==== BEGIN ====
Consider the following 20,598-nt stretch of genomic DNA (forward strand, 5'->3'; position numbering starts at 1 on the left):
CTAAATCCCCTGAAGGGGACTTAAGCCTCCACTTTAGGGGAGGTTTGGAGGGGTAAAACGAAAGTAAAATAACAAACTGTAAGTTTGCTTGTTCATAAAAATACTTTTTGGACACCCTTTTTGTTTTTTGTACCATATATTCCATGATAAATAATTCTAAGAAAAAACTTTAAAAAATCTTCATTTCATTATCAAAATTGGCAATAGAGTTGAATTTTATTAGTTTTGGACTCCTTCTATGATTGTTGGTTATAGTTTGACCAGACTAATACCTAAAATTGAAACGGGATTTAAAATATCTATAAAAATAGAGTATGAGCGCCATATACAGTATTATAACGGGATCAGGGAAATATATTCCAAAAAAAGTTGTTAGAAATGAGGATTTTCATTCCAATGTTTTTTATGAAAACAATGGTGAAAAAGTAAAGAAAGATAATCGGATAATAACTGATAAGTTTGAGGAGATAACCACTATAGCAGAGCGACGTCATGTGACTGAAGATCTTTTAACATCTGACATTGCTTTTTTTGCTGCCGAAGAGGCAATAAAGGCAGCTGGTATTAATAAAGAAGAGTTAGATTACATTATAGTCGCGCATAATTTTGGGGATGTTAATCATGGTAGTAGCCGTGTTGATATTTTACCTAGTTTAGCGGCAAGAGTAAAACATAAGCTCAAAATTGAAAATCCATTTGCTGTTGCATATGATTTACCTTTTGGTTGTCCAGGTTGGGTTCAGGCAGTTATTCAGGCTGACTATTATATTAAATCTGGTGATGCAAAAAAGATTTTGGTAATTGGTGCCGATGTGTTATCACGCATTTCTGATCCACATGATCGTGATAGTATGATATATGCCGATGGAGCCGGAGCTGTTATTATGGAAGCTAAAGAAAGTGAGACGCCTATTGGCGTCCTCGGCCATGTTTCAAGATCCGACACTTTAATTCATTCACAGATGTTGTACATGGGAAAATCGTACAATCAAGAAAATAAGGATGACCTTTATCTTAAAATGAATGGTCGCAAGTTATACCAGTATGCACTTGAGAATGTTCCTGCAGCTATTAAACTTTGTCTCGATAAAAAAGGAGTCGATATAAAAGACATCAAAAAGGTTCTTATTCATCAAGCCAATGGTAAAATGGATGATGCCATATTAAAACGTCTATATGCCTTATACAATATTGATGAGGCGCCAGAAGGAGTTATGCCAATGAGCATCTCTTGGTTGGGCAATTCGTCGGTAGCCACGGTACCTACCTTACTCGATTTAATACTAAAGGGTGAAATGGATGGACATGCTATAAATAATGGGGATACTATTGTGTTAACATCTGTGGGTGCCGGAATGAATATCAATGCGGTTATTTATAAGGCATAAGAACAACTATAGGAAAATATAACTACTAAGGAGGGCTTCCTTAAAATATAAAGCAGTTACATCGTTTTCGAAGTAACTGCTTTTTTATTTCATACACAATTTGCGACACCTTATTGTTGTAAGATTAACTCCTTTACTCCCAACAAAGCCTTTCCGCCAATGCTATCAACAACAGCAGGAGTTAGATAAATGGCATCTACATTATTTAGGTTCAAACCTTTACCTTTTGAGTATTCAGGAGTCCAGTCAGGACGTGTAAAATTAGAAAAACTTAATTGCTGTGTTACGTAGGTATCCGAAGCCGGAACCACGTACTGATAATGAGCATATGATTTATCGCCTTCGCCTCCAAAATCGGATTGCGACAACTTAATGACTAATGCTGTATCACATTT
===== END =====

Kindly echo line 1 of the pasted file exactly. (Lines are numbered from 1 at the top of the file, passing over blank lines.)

Consider the following 20,598-nt stretch of genomic DNA (forward strand, 5'->3'; position numbering starts at 1 on the left):